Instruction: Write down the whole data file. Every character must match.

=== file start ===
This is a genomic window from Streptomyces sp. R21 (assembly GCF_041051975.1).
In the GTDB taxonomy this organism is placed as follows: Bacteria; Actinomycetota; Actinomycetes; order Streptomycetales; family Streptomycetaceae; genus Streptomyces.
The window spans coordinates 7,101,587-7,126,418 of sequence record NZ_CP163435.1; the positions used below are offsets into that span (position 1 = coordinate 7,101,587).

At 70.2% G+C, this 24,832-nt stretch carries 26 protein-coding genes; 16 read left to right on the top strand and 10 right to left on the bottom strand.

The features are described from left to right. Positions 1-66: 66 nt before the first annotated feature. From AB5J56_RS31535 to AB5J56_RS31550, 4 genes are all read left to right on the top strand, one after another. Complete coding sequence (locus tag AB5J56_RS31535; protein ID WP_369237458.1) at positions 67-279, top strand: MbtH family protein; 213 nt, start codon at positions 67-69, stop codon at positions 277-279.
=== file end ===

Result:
This is a genomic window from Streptomyces sp. R21 (assembly GCF_041051975.1).
In the GTDB taxonomy this organism is placed as follows: Bacteria; Actinomycetota; Actinomycetes; order Streptomycetales; family Streptomycetaceae; genus Streptomyces.
The window spans coordinates 7,101,587-7,126,418 of sequence record NZ_CP163435.1; the positions used below are offsets into that span (position 1 = coordinate 7,101,587).

At 70.2% G+C, this 24,832-nt stretch carries 26 protein-coding genes; 16 read left to right on the top strand and 10 right to left on the bottom strand.

The features are described from left to right. Positions 1-66: 66 nt before the first annotated feature. From AB5J56_RS31535 to AB5J56_RS31550, 4 genes are all read left to right on the top strand, one after another. Complete coding sequence (locus tag AB5J56_RS31535; protein ID WP_369237458.1) at positions 67-279, top strand: MbtH family protein; 213 nt, start codon at positions 67-69, stop codon at positions 277-279.